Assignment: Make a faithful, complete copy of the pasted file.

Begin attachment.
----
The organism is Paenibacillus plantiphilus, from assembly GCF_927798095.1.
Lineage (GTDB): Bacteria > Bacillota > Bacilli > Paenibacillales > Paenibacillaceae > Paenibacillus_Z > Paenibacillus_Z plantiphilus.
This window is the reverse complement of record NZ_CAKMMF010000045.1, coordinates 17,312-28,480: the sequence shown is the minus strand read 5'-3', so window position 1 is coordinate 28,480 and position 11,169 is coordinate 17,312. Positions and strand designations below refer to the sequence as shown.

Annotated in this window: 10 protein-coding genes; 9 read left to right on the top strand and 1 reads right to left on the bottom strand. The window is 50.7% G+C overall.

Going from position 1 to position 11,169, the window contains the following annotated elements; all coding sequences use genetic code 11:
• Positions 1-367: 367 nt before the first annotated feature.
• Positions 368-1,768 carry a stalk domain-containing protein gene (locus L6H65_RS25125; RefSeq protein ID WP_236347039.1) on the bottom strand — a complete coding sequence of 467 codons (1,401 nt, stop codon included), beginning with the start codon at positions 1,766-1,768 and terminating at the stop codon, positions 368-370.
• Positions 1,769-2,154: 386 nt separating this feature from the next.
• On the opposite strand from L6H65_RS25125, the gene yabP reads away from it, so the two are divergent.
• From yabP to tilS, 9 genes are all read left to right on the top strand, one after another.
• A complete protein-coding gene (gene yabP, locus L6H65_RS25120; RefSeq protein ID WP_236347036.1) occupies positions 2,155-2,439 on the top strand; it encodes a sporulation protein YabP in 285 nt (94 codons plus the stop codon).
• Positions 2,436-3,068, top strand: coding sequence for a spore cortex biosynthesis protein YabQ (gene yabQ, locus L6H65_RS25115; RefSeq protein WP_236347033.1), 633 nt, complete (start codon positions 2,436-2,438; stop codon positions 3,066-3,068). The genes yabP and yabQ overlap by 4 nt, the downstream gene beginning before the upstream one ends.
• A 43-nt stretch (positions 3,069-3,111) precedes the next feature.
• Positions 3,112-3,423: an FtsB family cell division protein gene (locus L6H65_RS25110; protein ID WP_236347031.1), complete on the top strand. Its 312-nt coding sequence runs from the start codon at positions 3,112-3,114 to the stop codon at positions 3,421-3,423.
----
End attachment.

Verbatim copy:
The organism is Paenibacillus plantiphilus, from assembly GCF_927798095.1.
Lineage (GTDB): Bacteria > Bacillota > Bacilli > Paenibacillales > Paenibacillaceae > Paenibacillus_Z > Paenibacillus_Z plantiphilus.
This window is the reverse complement of record NZ_CAKMMF010000045.1, coordinates 17,312-28,480: the sequence shown is the minus strand read 5'-3', so window position 1 is coordinate 28,480 and position 11,169 is coordinate 17,312. Positions and strand designations below refer to the sequence as shown.

Annotated in this window: 10 protein-coding genes; 9 read left to right on the top strand and 1 reads right to left on the bottom strand. The window is 50.7% G+C overall.

Going from position 1 to position 11,169, the window contains the following annotated elements; all coding sequences use genetic code 11:
• Positions 1-367: 367 nt before the first annotated feature.
• Positions 368-1,768 carry a stalk domain-containing protein gene (locus L6H65_RS25125; RefSeq protein ID WP_236347039.1) on the bottom strand — a complete coding sequence of 467 codons (1,401 nt, stop codon included), beginning with the start codon at positions 1,766-1,768 and terminating at the stop codon, positions 368-370.
• Positions 1,769-2,154: 386 nt separating this feature from the next.
• On the opposite strand from L6H65_RS25125, the gene yabP reads away from it, so the two are divergent.
• From yabP to tilS, 9 genes are all read left to right on the top strand, one after another.
• A complete protein-coding gene (gene yabP, locus L6H65_RS25120; RefSeq protein ID WP_236347036.1) occupies positions 2,155-2,439 on the top strand; it encodes a sporulation protein YabP in 285 nt (94 codons plus the stop codon).
• Positions 2,436-3,068, top strand: coding sequence for a spore cortex biosynthesis protein YabQ (gene yabQ, locus L6H65_RS25115; RefSeq protein WP_236347033.1), 633 nt, complete (start codon positions 2,436-2,438; stop codon positions 3,066-3,068). The genes yabP and yabQ overlap by 4 nt, the downstream gene beginning before the upstream one ends.
• A 43-nt stretch (positions 3,069-3,111) precedes the next feature.
• Positions 3,112-3,423: an FtsB family cell division protein gene (locus L6H65_RS25110; protein ID WP_236347031.1), complete on the top strand. Its 312-nt coding sequence runs from the start codon at positions 3,112-3,114 to the stop codon at positions 3,421-3,423.